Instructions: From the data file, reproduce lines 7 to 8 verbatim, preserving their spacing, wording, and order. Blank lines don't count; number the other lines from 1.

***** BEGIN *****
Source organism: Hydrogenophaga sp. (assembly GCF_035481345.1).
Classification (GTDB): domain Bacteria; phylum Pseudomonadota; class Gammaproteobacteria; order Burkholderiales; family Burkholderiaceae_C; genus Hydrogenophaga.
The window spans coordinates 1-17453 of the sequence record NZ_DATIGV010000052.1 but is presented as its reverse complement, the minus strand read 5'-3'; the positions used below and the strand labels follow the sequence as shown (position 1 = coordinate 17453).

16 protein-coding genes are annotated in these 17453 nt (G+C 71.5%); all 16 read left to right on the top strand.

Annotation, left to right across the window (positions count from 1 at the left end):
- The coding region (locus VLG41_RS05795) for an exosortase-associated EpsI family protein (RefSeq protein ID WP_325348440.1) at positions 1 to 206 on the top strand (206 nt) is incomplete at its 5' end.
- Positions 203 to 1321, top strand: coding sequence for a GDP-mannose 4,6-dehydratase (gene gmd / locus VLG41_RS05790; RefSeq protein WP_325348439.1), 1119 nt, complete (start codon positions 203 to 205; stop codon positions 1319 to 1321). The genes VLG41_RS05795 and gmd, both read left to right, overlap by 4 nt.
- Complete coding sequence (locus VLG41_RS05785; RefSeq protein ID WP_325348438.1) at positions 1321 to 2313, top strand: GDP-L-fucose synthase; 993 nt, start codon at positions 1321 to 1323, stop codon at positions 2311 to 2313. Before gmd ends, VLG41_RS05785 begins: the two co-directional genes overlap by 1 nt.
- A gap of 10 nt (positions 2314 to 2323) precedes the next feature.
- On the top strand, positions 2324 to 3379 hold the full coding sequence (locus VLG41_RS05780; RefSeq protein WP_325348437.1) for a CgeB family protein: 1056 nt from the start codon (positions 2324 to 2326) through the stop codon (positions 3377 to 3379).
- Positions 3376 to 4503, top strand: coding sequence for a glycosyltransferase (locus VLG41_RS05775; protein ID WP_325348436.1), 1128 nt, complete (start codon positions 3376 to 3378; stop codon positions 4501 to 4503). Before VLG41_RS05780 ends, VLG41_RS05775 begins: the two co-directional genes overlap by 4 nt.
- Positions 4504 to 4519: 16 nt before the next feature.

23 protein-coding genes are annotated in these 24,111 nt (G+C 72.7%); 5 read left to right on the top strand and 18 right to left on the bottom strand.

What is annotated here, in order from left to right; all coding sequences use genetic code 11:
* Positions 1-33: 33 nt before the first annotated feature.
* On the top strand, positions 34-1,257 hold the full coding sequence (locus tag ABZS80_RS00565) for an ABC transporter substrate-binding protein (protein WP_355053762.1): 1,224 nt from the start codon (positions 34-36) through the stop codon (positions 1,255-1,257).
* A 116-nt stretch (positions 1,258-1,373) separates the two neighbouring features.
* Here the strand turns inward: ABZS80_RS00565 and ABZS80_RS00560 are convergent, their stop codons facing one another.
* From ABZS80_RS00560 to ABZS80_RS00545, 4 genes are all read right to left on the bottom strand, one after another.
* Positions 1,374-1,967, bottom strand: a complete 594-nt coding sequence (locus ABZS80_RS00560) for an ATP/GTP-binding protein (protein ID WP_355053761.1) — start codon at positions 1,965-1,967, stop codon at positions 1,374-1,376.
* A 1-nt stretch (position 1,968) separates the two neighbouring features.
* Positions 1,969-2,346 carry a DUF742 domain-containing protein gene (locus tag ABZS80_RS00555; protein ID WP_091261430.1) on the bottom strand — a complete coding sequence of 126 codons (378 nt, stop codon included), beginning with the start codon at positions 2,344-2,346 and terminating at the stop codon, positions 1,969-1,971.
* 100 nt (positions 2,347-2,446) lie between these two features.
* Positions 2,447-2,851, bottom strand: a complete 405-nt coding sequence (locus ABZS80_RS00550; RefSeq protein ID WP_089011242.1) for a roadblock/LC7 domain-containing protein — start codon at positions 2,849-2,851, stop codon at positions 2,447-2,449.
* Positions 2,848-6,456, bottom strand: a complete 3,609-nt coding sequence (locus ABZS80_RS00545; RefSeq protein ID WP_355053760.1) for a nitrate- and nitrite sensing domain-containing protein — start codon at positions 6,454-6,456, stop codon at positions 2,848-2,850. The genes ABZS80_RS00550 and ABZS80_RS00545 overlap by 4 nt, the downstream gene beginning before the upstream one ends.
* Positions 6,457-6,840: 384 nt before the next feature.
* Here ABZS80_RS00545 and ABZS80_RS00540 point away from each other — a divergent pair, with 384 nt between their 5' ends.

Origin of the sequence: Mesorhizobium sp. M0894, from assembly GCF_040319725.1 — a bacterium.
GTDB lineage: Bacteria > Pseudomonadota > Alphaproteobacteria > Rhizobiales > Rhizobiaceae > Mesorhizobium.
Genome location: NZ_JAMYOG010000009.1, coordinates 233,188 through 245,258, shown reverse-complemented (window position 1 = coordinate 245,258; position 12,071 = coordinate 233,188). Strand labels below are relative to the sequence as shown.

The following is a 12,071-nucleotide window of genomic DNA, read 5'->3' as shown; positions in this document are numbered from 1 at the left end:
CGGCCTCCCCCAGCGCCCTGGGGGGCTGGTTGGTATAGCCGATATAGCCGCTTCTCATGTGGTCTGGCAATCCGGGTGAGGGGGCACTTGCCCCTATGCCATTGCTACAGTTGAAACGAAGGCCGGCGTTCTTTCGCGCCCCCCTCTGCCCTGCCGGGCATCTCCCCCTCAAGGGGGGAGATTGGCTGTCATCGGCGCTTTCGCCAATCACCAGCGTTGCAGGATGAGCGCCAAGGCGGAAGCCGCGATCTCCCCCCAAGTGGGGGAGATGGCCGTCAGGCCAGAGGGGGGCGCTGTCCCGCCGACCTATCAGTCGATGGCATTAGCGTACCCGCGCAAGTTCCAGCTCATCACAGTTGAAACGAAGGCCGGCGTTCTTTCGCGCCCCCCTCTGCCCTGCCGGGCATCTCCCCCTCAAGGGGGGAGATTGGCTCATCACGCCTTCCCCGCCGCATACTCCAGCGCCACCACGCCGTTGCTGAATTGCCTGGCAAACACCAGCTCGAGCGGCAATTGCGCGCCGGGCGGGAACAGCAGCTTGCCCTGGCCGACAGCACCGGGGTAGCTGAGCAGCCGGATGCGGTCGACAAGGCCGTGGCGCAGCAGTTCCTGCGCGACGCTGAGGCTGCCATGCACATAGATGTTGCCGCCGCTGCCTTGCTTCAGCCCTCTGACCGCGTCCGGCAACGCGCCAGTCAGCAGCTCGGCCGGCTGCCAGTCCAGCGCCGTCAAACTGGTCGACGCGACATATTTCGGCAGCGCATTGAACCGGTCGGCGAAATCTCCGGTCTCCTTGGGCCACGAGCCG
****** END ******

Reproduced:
- Positions 203 to 1321, top strand: coding sequence for a GDP-mannose 4,6-dehydratase (gene gmd / locus VLG41_RS05790; RefSeq protein WP_325348439.1), 1119 nt, complete (start codon positions 203 to 205; stop codon positions 1319 to 1321). The genes VLG41_RS05795 and gmd, both read left to right, overlap by 4 nt.
- Complete coding sequence (locus VLG41_RS05785; RefSeq protein ID WP_325348438.1) at positions 1321 to 2313, top strand: GDP-L-fucose synthase; 993 nt, start codon at positions 1321 to 1323, stop codon at positions 2311 to 2313. Before gmd ends, VLG41_RS05785 begins: the two co-directional genes overlap by 1 nt.